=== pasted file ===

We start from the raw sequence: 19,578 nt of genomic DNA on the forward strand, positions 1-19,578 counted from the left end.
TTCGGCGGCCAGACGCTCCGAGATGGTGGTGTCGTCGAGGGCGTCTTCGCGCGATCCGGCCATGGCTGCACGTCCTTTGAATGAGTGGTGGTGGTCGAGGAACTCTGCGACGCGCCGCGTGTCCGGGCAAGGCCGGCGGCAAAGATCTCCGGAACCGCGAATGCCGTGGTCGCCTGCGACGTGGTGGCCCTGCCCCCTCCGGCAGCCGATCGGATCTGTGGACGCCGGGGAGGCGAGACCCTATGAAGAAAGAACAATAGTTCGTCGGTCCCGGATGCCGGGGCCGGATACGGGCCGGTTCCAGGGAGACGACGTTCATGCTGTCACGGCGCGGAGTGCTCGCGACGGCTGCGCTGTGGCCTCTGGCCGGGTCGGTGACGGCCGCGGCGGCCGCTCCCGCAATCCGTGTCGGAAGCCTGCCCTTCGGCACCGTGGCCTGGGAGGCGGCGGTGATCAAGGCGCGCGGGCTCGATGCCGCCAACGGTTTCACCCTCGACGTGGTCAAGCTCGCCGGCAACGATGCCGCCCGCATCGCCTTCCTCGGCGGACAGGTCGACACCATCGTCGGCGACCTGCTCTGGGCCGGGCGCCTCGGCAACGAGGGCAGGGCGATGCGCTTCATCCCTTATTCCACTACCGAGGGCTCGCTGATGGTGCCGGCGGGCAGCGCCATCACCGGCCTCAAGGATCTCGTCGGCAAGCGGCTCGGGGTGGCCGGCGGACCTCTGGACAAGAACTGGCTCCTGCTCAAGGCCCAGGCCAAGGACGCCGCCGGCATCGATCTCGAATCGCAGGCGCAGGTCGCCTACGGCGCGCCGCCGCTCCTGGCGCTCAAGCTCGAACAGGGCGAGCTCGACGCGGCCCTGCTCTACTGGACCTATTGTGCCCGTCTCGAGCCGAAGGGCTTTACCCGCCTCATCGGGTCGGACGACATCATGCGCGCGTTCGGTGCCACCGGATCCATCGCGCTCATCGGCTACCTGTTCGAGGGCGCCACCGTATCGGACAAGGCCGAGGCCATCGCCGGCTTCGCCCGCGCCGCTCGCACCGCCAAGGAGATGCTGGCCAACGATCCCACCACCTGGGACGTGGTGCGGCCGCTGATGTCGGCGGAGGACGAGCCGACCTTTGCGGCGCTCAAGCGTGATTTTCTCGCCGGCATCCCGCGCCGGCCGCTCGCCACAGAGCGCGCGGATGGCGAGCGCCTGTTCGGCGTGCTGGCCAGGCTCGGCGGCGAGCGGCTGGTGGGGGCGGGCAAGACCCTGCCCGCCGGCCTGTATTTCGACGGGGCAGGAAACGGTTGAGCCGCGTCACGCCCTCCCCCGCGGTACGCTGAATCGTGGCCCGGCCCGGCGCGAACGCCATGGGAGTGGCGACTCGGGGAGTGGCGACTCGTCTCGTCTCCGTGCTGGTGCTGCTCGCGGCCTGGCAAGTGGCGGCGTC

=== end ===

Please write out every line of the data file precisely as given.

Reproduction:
We start from the raw sequence: 19,578 nt of genomic DNA on the forward strand, positions 1-19,578 counted from the left end.
TTCGGCGGCCAGACGCTCCGAGATGGTGGTGTCGTCGAGGGCGTCTTCGCGCGATCCGGCCATGGCTGCACGTCCTTTGAATGAGTGGTGGTGGTCGAGGAACTCTGCGACGCGCCGCGTGTCCGGGCAAGGCCGGCGGCAAAGATCTCCGGAACCGCGAATGCCGTGGTCGCCTGCGACGTGGTGGCCCTGCCCCCTCCGGCAGCCGATCGGATCTGTGGACGCCGGGGAGGCGAGACCCTATGAAGAAAGAACAATAGTTCGTCGGTCCCGGATGCCGGGGCCGGATACGGGCCGGTTCCAGGGAGACGACGTTCATGCTGTCACGGCGCGGAGTGCTCGCGACGGCTGCGCTGTGGCCTCTGGCCGGGTCGGTGACGGCCGCGGCGGCCGCTCCCGCAATCCGTGTCGGAAGCCTGCCCTTCGGCACCGTGGCCTGGGAGGCGGCGGTGATCAAGGCGCGCGGGCTCGATGCCGCCAACGGTTTCACCCTCGACGTGGTCAAGCTCGCCGGCAACGATGCCGCCCGCATCGCCTTCCTCGGCGGACAGGTCGACACCATCGTCGGCGACCTGCTCTGGGCCGGGCGCCTCGGCAACGAGGGCAGGGCGATGCGCTTCATCCCTTATTCCACTACCGAGGGCTCGCTGATGGTGCCGGCGGGCAGCGCCATCACCGGCCTCAAGGATCTCGTCGGCAAGCGGCTCGGGGTGGCCGGCGGACCTCTGGACAAGAACTGGCTCCTGCTCAAGGCCCAGGCCAAGGACGCCGCCGGCATCGATCTCGAATCGCAGGCGCAGGTCGCCTACGGCGCGCCGCCGCTCCTGGCGCTCAAGCTCGAACAGGGCGAGCTCGACGCGGCCCTGCTCTACTGGACCTATTGTGCCCGTCTCGAGCCGAAGGGCTTTACCCGCCTCATCGGGTCGGACGACATCATGCGCGCGTTCGGTGCCACCGGATCCATCGCGCTCATCGGCTACCTGTTCGAGGGCGCCACCGTATCGGACAAGGCCGAGGCCATCGCCGGCTTCGCCCGCGCCGCTCGCACCGCCAAGGAGATGCTGGCCAACGATCCCACCACCTGGGACGTGGTGCGGCCGCTGATGTCGGCGGAGGACGAGCCGACCTTTGCGGCGCTCAAGCGTGATTTTCTCGCCGGCATCCCGCGCCGGCCGCTCGCCACAGAGCGCGCGGATGGCGAGCGCCTGTTCGGCGTGCTGGCCAGGCTCGGCGGCGAGCGGCTGGTGGGGGCGGGCAAGACCCTGCCCGCCGGCCTGTATTTCGACGGGGCAGGAAACGGTTGAGCCGCGTCACGCCCTCCCCCGCGGTACGCTGAATCGTGGCCCGGCCCGGCGCGAACGCCATGGGAGTGGCGACTCGGGGAGTGGCGACTCGTCTCGTCTCCGTGCTGGTGCTGCTCGCGGCCTGGCAAGTGGCGGCGTC